Provocation is available as a concession to human frailty - a recognition that everyone, if the circumstances were extreme enough, could potentially snap and kill. Therefore it needs to be established if the defence is to be successful both that the accused lost emotional control and killed in response to the victim's provocative acts, and that an ordinary person in their circumstances with their characteristics (but with ordinary levels of emotional self-control) would have similarly lost control.Click through for the whole article, this is a snip from part way through the first half.
The problem here is that emotional and sexual rejection, as well as sexual advances, even indecent assaults, are not extreme circumstances. They are common human experiences and, although emotionally painful, ordinary people do not respond to them with murder.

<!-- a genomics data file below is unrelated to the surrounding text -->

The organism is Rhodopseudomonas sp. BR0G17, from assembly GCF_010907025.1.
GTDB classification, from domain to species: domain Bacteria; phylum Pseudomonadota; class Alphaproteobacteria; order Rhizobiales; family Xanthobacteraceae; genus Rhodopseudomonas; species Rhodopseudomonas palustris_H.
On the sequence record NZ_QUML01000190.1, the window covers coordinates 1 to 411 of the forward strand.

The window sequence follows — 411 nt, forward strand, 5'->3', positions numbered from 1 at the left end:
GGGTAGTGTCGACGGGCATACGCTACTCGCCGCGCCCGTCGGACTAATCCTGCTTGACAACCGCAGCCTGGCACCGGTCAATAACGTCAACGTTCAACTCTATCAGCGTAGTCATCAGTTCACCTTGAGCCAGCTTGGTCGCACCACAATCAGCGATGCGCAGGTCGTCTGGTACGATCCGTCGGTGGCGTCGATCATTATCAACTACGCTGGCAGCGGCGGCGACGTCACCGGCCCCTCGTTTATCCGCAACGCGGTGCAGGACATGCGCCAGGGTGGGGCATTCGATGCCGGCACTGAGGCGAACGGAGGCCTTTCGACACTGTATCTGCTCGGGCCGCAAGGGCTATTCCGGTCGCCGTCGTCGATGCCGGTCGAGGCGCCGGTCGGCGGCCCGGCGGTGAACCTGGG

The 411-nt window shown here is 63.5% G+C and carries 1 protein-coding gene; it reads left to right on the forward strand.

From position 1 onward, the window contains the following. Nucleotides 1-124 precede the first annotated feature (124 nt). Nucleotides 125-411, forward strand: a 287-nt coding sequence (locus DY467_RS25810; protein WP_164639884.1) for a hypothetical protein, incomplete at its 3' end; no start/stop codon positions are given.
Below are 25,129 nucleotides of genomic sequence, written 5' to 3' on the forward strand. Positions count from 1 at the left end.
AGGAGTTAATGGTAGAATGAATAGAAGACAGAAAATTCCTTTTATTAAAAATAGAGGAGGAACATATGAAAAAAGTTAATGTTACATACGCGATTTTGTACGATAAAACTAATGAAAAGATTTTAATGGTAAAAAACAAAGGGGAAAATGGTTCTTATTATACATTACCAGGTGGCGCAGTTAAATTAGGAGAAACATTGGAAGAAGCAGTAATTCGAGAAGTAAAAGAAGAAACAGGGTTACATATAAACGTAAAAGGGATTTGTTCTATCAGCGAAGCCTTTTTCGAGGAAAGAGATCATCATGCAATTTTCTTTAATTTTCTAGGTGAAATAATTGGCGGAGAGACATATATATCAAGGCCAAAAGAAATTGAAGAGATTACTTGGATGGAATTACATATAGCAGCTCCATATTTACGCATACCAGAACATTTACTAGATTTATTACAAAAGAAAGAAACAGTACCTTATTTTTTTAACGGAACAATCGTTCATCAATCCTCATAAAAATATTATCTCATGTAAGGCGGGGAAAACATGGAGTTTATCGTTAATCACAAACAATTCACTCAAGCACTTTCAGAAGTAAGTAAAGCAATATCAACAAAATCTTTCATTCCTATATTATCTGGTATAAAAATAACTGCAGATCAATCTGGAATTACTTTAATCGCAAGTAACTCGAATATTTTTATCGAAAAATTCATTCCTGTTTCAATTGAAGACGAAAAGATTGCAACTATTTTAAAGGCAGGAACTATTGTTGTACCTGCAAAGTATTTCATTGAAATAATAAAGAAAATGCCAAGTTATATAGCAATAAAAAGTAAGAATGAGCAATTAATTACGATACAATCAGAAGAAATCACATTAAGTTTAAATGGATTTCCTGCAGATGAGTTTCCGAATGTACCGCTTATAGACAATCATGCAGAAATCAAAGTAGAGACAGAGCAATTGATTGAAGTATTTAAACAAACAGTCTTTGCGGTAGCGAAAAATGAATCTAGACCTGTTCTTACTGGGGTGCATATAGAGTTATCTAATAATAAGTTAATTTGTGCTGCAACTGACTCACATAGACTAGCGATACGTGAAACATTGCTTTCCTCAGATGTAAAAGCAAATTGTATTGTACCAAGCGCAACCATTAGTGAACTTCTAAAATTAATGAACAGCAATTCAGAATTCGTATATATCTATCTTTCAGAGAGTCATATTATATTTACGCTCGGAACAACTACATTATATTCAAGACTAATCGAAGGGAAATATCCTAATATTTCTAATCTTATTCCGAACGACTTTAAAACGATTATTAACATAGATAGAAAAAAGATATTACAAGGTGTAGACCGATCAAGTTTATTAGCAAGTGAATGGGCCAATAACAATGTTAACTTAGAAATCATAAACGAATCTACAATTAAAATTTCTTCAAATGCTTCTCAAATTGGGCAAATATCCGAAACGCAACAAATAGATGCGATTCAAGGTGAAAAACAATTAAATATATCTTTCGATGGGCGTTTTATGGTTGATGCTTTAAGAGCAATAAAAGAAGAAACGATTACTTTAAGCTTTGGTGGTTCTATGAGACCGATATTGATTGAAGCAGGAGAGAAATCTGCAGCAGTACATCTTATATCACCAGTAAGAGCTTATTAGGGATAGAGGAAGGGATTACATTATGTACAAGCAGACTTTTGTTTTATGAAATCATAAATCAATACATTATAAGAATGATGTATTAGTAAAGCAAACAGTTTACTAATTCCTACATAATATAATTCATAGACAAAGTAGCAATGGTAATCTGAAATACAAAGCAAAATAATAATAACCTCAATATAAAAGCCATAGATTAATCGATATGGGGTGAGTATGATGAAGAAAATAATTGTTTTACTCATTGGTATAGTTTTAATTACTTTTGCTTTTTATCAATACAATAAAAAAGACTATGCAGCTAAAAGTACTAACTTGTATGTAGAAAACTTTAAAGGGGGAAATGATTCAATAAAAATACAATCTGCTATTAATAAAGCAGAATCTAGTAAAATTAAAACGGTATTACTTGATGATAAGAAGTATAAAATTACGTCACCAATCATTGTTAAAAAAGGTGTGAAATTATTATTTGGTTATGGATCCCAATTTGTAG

So does this mean that we should we get rid of the provocation defence? I would argue, to the contrary, that we should first simplify it so it is easier to apply and automatically exclude it from being left to the jury in these kinds of cases. Only if such reform proves impossible should we get rid of it.
Tolmie was my lecturer for part of Criminal Law at Auckland (a compulsory Stage II law paper) some years ago, and I recall that she was considered something of an expert in the area of domestic violence leading to murders (what used to be called "battered wives syndrome". I found it particularly thought-provoking to consider Tolmie's question in relation to Sophie's mother - if Mrs Elliott had killed Weatherston after coming in to the room, would that be ok provocation?
Personally I'm not sure where provocation of the nature Tolmie argues and temporary loss of insanity begins.